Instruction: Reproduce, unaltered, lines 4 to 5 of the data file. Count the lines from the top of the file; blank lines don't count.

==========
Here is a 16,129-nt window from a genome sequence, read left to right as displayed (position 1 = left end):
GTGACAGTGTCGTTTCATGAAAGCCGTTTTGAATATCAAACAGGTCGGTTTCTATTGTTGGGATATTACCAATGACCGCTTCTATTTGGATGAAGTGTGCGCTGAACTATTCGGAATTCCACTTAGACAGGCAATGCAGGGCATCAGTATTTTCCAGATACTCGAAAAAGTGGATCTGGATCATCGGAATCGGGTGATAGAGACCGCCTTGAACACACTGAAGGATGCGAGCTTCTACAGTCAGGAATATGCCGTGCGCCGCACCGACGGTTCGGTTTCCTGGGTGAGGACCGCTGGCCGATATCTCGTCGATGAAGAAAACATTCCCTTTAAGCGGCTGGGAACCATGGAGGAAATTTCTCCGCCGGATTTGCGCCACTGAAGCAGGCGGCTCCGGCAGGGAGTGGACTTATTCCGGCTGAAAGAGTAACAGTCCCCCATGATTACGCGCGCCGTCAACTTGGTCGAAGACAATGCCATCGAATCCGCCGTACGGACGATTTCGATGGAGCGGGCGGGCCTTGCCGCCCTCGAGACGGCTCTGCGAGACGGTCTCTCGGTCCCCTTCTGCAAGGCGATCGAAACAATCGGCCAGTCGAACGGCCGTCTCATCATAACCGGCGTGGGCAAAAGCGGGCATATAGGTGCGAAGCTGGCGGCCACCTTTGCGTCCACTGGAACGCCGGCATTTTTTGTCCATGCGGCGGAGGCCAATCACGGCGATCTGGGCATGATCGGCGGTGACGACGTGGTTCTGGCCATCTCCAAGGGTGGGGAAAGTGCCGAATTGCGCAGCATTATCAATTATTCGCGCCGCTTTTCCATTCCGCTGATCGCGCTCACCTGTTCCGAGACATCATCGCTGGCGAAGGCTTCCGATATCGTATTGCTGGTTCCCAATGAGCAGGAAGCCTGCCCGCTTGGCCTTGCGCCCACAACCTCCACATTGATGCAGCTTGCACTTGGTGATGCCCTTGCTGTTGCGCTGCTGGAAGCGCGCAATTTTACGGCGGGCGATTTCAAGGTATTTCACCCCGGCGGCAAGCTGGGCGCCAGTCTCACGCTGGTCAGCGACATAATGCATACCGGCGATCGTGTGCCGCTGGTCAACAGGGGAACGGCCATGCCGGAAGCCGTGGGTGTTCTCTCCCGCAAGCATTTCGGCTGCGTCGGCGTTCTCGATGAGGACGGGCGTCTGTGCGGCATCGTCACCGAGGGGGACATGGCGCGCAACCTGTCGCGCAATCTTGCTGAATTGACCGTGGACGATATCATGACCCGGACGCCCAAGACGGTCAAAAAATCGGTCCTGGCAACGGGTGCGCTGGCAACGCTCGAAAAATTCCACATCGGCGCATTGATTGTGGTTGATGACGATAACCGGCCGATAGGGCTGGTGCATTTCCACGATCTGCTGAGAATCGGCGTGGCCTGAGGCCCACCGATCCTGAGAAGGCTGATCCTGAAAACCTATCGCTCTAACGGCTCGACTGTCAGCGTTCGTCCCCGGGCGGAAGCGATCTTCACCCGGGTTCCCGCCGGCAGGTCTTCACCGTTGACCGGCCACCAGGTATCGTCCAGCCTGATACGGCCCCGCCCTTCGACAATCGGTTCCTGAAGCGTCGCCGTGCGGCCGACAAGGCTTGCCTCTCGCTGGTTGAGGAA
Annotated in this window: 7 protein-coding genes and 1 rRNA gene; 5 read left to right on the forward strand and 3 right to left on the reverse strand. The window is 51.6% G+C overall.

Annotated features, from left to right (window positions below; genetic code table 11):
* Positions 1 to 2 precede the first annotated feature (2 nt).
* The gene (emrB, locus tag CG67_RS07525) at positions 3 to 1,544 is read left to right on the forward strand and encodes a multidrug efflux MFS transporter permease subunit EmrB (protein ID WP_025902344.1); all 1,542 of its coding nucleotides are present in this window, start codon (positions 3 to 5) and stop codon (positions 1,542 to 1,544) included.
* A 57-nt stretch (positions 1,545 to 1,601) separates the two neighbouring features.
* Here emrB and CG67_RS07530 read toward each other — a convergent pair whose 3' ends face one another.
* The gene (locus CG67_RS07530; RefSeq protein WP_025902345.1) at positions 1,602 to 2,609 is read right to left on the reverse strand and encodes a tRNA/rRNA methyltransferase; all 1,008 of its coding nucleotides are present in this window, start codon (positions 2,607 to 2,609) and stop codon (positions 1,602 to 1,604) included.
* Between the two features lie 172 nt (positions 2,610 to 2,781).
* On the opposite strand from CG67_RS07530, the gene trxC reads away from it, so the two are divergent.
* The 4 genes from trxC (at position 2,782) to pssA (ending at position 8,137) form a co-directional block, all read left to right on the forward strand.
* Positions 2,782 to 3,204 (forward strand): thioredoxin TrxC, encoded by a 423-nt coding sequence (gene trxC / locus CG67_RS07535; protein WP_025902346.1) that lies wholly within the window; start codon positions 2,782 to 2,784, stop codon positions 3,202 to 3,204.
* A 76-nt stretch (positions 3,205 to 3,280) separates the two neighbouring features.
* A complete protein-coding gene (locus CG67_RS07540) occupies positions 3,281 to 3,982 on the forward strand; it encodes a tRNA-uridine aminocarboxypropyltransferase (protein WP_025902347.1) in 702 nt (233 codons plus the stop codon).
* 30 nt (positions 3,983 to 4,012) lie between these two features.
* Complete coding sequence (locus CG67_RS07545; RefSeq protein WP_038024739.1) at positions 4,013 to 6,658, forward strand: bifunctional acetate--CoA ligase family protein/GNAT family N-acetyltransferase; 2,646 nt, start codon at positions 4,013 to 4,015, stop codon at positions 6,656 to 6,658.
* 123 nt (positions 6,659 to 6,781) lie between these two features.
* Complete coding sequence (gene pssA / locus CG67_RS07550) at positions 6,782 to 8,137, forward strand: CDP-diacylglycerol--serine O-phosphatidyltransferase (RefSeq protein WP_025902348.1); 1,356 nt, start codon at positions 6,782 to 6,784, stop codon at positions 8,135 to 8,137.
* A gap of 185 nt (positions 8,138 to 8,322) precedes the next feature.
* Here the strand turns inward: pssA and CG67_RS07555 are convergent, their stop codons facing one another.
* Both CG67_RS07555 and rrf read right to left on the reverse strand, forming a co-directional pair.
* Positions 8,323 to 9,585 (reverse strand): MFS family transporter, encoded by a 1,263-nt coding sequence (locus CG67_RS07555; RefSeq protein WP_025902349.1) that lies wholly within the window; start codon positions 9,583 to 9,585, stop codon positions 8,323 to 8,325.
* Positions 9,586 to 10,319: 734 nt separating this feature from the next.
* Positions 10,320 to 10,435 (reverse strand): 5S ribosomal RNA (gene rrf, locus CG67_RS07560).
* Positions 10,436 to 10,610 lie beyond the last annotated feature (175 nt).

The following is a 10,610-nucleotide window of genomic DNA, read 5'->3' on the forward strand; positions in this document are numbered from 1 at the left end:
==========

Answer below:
Annotated features, from left to right (window positions below; genetic code table 11):
* Positions 1 to 2 precede the first annotated feature (2 nt).